US frees nine Iranians in Iraq in possible outreach to Teheran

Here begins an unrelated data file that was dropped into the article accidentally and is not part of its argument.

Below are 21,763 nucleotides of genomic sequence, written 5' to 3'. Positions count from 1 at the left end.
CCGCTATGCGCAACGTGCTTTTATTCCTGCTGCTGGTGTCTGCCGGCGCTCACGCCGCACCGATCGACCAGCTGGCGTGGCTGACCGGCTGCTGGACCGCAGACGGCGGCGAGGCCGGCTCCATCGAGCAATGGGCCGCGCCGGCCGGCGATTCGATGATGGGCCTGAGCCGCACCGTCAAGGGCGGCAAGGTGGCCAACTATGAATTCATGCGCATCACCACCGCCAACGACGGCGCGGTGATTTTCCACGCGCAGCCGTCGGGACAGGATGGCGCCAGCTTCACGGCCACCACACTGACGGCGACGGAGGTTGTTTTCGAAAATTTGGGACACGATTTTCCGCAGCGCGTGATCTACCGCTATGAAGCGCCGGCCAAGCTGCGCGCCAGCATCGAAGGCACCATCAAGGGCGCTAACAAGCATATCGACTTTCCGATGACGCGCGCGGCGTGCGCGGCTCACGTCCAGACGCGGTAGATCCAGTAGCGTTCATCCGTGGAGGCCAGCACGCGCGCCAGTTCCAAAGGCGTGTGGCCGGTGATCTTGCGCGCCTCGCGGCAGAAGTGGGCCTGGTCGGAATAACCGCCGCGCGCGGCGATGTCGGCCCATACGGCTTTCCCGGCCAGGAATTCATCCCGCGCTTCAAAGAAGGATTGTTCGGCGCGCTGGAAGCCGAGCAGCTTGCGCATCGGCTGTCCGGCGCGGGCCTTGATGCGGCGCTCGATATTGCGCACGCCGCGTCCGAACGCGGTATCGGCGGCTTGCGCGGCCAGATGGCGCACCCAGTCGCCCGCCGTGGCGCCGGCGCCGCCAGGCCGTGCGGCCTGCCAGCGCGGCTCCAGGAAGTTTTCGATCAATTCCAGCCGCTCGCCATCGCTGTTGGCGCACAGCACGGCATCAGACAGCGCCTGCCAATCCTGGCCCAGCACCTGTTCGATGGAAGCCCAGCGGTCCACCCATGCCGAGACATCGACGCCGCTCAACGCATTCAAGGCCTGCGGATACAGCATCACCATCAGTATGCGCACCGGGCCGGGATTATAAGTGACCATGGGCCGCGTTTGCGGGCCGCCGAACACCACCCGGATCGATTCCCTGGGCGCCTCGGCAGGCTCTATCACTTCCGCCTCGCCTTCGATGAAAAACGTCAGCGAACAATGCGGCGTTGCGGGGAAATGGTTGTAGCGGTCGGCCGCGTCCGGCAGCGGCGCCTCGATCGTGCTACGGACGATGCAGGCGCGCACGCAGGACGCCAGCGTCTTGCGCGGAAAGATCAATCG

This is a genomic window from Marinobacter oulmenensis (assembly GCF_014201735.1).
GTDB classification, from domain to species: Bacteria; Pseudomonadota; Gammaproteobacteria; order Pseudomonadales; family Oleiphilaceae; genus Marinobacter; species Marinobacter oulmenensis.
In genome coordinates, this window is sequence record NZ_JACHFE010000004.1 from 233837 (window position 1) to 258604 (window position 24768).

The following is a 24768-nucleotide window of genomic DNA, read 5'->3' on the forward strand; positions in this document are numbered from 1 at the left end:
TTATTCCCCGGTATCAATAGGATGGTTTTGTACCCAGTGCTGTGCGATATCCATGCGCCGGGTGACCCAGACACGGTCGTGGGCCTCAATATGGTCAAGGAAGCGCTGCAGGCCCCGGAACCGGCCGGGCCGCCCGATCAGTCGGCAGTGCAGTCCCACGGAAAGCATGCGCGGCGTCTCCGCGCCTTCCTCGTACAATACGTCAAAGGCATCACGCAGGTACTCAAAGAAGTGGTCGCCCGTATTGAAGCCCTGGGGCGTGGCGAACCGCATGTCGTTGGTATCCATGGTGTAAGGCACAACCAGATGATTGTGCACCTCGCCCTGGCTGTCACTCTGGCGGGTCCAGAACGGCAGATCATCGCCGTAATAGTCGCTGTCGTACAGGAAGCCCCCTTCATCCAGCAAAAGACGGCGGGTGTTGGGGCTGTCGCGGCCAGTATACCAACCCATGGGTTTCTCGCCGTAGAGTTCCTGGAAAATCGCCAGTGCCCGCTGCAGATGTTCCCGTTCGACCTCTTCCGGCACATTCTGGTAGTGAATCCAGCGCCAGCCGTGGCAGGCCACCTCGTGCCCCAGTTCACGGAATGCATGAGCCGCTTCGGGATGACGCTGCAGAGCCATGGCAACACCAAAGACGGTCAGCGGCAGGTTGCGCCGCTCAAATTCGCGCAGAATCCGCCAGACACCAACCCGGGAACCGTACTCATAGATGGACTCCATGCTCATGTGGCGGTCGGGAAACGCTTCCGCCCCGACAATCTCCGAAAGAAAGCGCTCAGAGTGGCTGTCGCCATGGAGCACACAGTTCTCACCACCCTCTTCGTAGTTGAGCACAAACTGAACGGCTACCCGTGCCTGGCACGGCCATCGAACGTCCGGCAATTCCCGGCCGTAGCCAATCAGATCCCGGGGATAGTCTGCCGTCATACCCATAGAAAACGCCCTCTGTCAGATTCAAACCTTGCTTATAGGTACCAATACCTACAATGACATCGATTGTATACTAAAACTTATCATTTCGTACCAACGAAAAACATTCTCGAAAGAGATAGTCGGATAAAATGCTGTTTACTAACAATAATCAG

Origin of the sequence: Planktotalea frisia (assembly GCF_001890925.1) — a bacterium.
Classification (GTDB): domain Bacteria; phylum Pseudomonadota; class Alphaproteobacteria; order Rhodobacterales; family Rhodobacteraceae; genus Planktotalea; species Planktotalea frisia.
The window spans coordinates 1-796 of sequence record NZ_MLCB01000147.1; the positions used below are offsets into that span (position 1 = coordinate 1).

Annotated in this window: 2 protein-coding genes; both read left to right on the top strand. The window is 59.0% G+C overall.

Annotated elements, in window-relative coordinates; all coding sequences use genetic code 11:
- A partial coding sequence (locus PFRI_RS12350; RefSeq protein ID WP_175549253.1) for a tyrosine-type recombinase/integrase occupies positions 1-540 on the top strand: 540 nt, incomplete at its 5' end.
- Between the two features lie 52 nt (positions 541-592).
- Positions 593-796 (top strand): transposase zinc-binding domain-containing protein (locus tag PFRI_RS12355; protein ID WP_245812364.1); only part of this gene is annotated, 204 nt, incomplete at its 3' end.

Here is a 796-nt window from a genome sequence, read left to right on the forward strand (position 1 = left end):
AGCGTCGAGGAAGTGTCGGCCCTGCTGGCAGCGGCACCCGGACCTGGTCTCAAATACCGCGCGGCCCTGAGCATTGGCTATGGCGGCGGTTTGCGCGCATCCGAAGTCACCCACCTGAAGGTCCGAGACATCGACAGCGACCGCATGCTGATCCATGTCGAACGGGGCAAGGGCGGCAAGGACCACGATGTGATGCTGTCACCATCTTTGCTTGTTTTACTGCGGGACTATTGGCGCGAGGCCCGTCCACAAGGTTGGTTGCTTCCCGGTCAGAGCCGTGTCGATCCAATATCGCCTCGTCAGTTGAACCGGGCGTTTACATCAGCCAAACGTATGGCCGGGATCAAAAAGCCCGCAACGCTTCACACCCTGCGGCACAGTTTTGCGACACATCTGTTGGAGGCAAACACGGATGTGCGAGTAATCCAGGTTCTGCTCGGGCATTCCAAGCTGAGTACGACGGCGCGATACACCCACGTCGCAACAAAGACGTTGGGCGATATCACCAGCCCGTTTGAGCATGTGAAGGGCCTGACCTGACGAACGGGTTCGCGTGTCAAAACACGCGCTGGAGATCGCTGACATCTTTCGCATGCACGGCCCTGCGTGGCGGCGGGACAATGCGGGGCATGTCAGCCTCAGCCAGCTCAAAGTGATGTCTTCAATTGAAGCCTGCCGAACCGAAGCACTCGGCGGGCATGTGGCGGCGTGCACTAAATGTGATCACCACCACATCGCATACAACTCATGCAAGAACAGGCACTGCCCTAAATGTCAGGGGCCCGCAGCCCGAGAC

In a possible break in the US-Iranian standoff in Iraq, the US military released nine Iranians no longer deemed a threat, including two accused of membership in an elite force suspected of arming Shi'ite militias. The handover - planned for several days - still leaves at least three high-profile Iranians in US custody and doesn't significantly ease the many disputes between Washington and Teheran in Iraq. But it could open the door for another round of groundbreaking talks between the two nations, which have been without diplomatic relations for 28 years. It also is seen as a possible gesture for Iran's pledge to block suspected cross-border weapons shipments to armed Shi'ite factions, whose attacks have been sharply reduced. American soldiers delivered the nine men Friday to the offices of Prime Minister Nouri al-Maliki, where they were met by Iran's ambassador, according to Iraqi government spokesman Ali al-Dabbagh. The former captives arrived in Teheran later Friday, Iranian state TV said.